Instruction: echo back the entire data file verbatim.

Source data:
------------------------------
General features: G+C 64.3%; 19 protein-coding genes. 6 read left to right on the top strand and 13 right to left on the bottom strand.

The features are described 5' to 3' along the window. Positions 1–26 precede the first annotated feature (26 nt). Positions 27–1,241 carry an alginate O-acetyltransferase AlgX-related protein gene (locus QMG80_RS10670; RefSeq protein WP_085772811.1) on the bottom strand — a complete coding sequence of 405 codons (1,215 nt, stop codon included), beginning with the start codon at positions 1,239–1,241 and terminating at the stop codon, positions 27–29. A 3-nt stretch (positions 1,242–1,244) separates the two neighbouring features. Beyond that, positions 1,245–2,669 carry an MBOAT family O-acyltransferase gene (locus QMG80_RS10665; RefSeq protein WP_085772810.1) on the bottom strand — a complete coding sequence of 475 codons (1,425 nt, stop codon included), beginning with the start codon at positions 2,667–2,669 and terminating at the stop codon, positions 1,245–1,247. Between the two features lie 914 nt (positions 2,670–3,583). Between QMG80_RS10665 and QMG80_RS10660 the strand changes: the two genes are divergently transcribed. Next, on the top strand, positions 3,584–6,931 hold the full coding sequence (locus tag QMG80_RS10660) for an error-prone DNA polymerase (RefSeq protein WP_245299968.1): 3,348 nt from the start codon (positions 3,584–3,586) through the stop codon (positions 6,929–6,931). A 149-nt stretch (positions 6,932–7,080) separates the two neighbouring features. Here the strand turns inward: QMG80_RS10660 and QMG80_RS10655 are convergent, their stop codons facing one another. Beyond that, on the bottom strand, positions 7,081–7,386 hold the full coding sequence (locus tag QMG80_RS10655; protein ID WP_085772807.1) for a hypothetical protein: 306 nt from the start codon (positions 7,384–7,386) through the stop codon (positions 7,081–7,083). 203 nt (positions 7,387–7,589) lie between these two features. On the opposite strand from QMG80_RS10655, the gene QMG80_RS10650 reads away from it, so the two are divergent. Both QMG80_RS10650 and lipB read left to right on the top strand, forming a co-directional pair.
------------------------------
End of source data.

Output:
General features: G+C 64.3%; 19 protein-coding genes. 6 read left to right on the top strand and 13 right to left on the bottom strand.

The features are described 5' to 3' along the window. Positions 1–26 precede the first annotated feature (26 nt). Positions 27–1,241 carry an alginate O-acetyltransferase AlgX-related protein gene (locus QMG80_RS10670; RefSeq protein WP_085772811.1) on the bottom strand — a complete coding sequence of 405 codons (1,215 nt, stop codon included), beginning with the start codon at positions 1,239–1,241 and terminating at the stop codon, positions 27–29. A 3-nt stretch (positions 1,242–1,244) separates the two neighbouring features. Beyond that, positions 1,245–2,669 carry an MBOAT family O-acyltransferase gene (locus QMG80_RS10665; RefSeq protein WP_085772810.1) on the bottom strand — a complete coding sequence of 475 codons (1,425 nt, stop codon included), beginning with the start codon at positions 2,667–2,669 and terminating at the stop codon, positions 1,245–1,247. Between the two features lie 914 nt (positions 2,670–3,583). Between QMG80_RS10665 and QMG80_RS10660 the strand changes: the two genes are divergently transcribed. Next, on the top strand, positions 3,584–6,931 hold the full coding sequence (locus tag QMG80_RS10660) for an error-prone DNA polymerase (RefSeq protein WP_245299968.1): 3,348 nt from the start codon (positions 3,584–3,586) through the stop codon (positions 6,929–6,931). A 149-nt stretch (positions 6,932–7,080) separates the two neighbouring features. Here the strand turns inward: QMG80_RS10660 and QMG80_RS10655 are convergent, their stop codons facing one another. Beyond that, on the bottom strand, positions 7,081–7,386 hold the full coding sequence (locus tag QMG80_RS10655; protein ID WP_085772807.1) for a hypothetical protein: 306 nt from the start codon (positions 7,384–7,386) through the stop codon (positions 7,081–7,083). 203 nt (positions 7,387–7,589) lie between these two features. On the opposite strand from QMG80_RS10655, the gene QMG80_RS10650 reads away from it, so the two are divergent. Both QMG80_RS10650 and lipB read left to right on the top strand, forming a co-directional pair.